On August 2, 72 Thai nationals are found enslaved in a sweatshop apartment complex in El Monte. Many had been held there three or more years, working 17 hour days in crowded and rodent infested conditions. The same owners are running a sweatshop in L.A. where Latinas have been working 12-16 hour days. The sweatshops are found sewing for major manufacturers and retailers. With the support of the Thai Community Development Center, Korean Immigrant Workers Advocates (KIWA), the Asian Pacific American Legal Center, and UNITE, both groups of workers file lawsuits and launch a Retailer Accountability Campaign. "RETAILER ACCOUNTABILITY"- Retailers (large and small stores who sell garments) are responsible for making sure that the goods they sell are not produced under sweatshop conditions.
The U.S. Dept. of Labor creates a "Trendsetter List" of 30 "good guy" garment manufacturers who agree to ensure their merchandise is made in law-abiding factories. This list includes GUESS? and The Limited, whose contractors are found running sweatshops shortly afterwards. The National Labor Committee discovers that Disney is using sweatshop labor in Burma, Indonesia, China and Haiti to produce goods for their expanding Disney stores- and targets them with an anti-sweatshop campaign.
The return of sweatshops has sparked a national outcry. As a first step towards organizing the massive apparel industry, and in response to numerous grievances, UNITE (Union of Needletrades, Industrial and Textile Employees) is helping workers who make garments for GUESS? in their efforts to organize their workplaces. With increased attention on labor violations, GUESS and other large companies are threatening to move production outside the U.S. where there are lower wages and standards. While garment workers and diverse community members working together can have an impact on apparel industry conditions around the world, the willingness of the Los Angeles community to shape a better world, the willingness of the Los Angeles community to shape a better environment for workers will help determine the future of our city.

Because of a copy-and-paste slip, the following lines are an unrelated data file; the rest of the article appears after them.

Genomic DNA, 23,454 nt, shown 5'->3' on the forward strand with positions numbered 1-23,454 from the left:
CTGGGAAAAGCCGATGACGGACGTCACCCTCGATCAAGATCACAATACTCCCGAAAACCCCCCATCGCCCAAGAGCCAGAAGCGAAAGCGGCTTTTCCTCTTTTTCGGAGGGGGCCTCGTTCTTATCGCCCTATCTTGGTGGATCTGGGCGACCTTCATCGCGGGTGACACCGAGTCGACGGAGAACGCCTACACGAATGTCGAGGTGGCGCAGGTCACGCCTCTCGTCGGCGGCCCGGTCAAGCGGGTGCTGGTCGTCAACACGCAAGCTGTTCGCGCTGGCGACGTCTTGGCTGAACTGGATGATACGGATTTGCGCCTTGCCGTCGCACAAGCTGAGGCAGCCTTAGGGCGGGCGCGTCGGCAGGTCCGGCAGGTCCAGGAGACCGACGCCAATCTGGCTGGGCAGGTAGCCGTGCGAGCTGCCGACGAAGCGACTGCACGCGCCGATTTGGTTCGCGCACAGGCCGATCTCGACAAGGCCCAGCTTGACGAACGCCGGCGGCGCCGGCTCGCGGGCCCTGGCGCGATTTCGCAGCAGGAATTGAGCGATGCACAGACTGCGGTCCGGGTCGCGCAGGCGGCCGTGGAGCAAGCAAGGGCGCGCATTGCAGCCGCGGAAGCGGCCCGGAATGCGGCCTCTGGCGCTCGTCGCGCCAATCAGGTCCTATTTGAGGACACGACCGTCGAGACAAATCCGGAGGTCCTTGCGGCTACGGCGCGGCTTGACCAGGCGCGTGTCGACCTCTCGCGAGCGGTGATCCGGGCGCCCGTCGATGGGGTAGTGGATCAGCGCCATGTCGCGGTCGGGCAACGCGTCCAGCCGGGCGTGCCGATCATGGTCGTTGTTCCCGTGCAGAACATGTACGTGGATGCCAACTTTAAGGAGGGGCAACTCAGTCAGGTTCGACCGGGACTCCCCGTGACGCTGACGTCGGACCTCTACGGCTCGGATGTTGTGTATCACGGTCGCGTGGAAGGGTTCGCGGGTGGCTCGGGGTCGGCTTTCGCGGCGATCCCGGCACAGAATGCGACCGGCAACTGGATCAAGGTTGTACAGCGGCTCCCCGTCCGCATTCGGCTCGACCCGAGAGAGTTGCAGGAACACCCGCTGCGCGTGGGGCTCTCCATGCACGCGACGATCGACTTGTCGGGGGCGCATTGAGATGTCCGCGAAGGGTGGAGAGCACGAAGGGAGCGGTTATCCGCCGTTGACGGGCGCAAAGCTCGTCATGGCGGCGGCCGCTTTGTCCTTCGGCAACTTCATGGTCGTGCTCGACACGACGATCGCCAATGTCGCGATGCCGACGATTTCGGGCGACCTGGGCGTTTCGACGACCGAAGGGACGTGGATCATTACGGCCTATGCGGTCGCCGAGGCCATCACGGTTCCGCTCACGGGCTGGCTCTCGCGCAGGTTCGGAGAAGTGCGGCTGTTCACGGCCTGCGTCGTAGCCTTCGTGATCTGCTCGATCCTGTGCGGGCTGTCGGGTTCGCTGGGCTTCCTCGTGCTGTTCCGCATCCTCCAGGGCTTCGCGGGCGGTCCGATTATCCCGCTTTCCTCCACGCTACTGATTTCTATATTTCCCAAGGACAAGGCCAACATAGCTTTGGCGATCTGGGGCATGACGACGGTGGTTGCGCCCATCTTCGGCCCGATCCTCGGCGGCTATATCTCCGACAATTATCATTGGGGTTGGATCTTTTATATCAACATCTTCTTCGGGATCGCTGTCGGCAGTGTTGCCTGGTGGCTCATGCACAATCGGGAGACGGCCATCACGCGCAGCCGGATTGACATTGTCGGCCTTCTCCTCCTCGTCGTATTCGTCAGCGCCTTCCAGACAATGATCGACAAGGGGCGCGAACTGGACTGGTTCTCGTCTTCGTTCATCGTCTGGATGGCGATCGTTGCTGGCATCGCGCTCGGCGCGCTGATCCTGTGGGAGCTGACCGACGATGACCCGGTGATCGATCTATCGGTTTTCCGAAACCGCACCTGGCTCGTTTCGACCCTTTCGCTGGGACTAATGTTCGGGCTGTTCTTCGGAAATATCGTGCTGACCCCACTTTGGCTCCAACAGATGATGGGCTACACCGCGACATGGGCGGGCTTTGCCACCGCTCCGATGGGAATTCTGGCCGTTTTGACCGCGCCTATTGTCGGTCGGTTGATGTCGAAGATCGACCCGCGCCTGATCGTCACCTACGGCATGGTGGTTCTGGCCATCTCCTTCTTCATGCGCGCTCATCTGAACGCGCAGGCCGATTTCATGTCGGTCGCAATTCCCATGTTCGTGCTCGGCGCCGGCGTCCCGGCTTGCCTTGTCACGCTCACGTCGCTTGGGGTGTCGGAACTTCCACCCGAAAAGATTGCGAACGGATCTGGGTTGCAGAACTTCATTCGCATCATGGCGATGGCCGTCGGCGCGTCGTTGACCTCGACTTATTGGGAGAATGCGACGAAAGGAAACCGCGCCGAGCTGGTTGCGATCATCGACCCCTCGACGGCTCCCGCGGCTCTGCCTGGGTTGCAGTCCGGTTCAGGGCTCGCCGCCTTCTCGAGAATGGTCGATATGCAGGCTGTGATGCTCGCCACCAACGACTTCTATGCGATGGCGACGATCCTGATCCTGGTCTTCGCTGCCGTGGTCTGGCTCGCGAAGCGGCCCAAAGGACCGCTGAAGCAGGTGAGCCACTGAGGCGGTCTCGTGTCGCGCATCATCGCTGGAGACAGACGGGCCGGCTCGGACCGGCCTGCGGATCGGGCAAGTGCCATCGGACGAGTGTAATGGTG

1996- After a four year campaign by community activists demanding that Jessica McClintock take responsibility for wages owed by one of her contractors who shut down, Jessica McClintock settles, establishing an educational fund and a system for reporting labor violations.
Twenty workers in GUESS' own "inside" sewing shop are fired for organizing. State inspections reveal workers sewing GUESS clothing for contractors in eight homes, as well as numerous other labor violations. With the support of UNITE workers file a lawsuit against GUESS and 16 of its contractors for labor violations.
Workers picket GUESS? stores throughout Southern California. University students and community advocates support the campaign and organize picket lines at GUESS stores around the country.
Common Threads co-sponsors a literary reading in solidarity with fired workers. GUESS files a SLAPP (Strategic Lawsuit Against Public Participation) suit against Common Threads, for the reading, and UNITE. While Guess claims damage to their business, they make $55.2 million during the first nine months of 1996. ($5.7 million more than the same period in 1995).
Los Angeles City Council adopts a resolution condemning sweatshop practices and calls on "all apparel manufacturers and retailers to act with greater corporate responsibility to eradicate sweatshop conditions in the City of Los Angeles".
GUESS sues Sweatshop Watch and Korean Immigrant Workers Advocated.
GUESS removed from the Trendsetter List and put on "probation" for violations uncovered during inspections.
Voters in California raise minimum wage to $5 per hour, increasing to $5.7 in 1998.
1997- Under pressure from the National Labor Relations Board (NLRB), GUESS signs an agreement with UNITE and offers reinstatement to 20 workers who were fired for organizing at GUESS' own factory.
Two days later GUESS announces it will move 40% of its L.A. manufacturing work to Mexico and South America.
After a period of 60 days keeps GUESS on probation instead of being back on the "Trendsetter" list.
GUESS drops it lawsuit against Common Threads and UNITE but continues trying to stop picketing in front of its stores.